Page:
The A to Z of writing fundraising appeals: G to L
Continuing ace copywriter Steve Lynch’s alphabetical journey into the do‘s and don’t’s of fundraising, from letters G to L.
- Written by
- Steve Lynch
- July 25, 2019
It’s time for part two of the fundraising copy writing guide from Bluefrogger, Steve Lynch. As before, remember that this is a little tongue in cheek but packed full of great advice. Part one is here if you missed the previous post. Today, we are taking you from G to L. And we start with grammar (where else?).
G is for grammar
This is a question from the UK Key Stage 2 2018 SATS grammar test. For nine-to-ten-year-olds.
Insert a subordinating conjunction to show that we ate lunch and listened to music at the same time
We listened to the music__________we ate lunch
I have never heard of a ‘subordinating conjunction’, but my heart bleeds for the children who are being forced to learn English like it’s a computer algorithm rather than a living, breathing language that allows us to express ourselves and understand each other. And the reason they do it this way: because former Education Secretary Michael Gove and his oily lackeys learned Latin like this in their public schools and it ‘never did us any harm’. Or they might just enjoy making children suffer. Way to go if you want to kill a love of books and language before they have even had a chance to develop.
Ranting aside, if you sit down to write copy thinking about subordinating conjunctions, pronouns agreeing with antecedents, or split infinitives, you will get nowhere fast. Write a letter or email. Read it back to yourself. Does it flow naturally without any stopping and starting and sound like real conversation? If so congratulations, you are a grammar champion.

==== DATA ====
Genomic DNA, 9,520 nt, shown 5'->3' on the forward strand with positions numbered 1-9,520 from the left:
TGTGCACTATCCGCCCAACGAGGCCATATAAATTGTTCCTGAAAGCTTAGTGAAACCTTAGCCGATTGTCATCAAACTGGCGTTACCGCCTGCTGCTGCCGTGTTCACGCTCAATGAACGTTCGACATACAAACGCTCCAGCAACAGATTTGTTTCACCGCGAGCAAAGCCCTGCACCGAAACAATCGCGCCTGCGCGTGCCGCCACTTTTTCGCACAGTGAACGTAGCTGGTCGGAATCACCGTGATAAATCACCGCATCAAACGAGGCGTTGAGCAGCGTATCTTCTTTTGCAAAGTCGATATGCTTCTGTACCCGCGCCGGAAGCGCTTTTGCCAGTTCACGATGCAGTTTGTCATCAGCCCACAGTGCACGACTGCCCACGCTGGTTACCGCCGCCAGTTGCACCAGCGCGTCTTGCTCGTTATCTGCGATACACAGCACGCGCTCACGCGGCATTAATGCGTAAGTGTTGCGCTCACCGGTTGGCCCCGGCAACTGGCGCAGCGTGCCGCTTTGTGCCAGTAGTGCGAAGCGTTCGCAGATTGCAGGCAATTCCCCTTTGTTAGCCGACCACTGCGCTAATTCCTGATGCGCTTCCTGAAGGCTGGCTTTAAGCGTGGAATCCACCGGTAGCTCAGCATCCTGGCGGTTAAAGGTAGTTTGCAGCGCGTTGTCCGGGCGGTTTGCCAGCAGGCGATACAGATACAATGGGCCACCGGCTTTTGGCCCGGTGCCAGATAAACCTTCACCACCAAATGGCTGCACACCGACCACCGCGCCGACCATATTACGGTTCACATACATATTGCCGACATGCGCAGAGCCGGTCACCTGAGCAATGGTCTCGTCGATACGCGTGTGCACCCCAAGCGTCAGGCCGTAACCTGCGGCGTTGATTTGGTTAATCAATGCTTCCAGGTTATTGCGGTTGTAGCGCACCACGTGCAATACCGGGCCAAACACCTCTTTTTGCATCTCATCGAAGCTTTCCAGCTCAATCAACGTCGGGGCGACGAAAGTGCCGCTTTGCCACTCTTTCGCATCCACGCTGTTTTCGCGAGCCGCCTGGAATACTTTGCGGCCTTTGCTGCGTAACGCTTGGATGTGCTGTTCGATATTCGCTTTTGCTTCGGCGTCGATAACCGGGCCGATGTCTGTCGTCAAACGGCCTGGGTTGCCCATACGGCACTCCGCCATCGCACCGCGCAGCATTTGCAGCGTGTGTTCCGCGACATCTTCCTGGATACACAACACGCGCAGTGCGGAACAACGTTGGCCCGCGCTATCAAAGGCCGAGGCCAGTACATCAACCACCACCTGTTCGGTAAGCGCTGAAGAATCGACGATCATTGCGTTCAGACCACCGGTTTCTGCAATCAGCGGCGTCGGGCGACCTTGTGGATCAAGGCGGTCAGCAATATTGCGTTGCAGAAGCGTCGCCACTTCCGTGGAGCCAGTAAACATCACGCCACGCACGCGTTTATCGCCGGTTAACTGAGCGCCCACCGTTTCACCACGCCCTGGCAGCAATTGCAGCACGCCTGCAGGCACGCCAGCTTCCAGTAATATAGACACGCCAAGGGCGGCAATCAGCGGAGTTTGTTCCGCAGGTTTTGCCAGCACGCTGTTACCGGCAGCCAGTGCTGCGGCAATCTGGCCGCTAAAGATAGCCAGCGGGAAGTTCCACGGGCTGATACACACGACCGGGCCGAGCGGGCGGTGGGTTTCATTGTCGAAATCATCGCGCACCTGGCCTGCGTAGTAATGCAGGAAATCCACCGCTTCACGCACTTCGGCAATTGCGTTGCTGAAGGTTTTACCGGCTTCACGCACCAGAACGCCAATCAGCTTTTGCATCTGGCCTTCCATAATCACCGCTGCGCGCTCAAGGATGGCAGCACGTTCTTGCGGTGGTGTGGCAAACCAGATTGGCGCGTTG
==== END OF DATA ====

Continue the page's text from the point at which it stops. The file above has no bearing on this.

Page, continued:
H is for headlines
When I was a student I used to stand outside London Tube stations trying to flog the Socialist Worker. Getting people to actually buy the thing was nigh on impossible.
In fact, in a two-hour shift I’d be lucky to ever sell more than two or three copies, which is about one copy for every 10 ‘get back to Russia’ heckles I’d receive.
But then, one glorious weekend in the early 1990’s, everything changed. Not only did my ‘comrades’ and I sell out of papers in about 15 minutes, we got hundreds more delivered and they went too.
So what had happened? The paper’s content was much the same as any other week – fight this, down with that, etc. – but, crucially, the headline on the paper’s front page was a stroke of genius.
For anybody who wasn’t around at the time, it was based on this.
For many of us who grew up under Margaret Thatcher, this infamous Sun headline represented all we thought callous and inhuman about the woman. It had crudely celebrated the death of 100’s of Argentinian conscript sailors whose warship the General Belgrano had been sunk while sailing in international waters during the Falklands conflict. Thatcher admitted the ship had been sunk illegally, but refused to apologise or even blink when confronted with what had happened. That event, and headline, became synonymous with what we saw as the evils of Thatcherism.
So when Socialist Worker used that same word to celebrate the PMs resignation, it struck a chord. A big one. People who in normal circumstances would have sooner sold their children into slavery than buy a Socialist Worker, were queuing up to get a copy. The headline was relevant, spoke to people about their own lives and perfectly captured the feelings of the millions of people who were overjoyed to see her go.
In fundraising, writing the perfect headline probably won’t improve your ROI as dramatically as it did the Socialist Worker’s, but it’s still critical. Without wishing to state the obvious, people read the headline first, and if it can inspire them, divert them or speak powerfully to them about their own lives, they’re far more likely to engage with your proposition.
Just look at this…
And there’s something else the fundraising headlines above have in common with Socialist Worker’s. Simplicity. The strongest headlines aren’t weighed down with qualifications, with ‘ifs’, ‘buts’, ‘maybes’, ‘coulds’ or ‘woulds’. They’re direct, get straight to the point and inspire people to take action.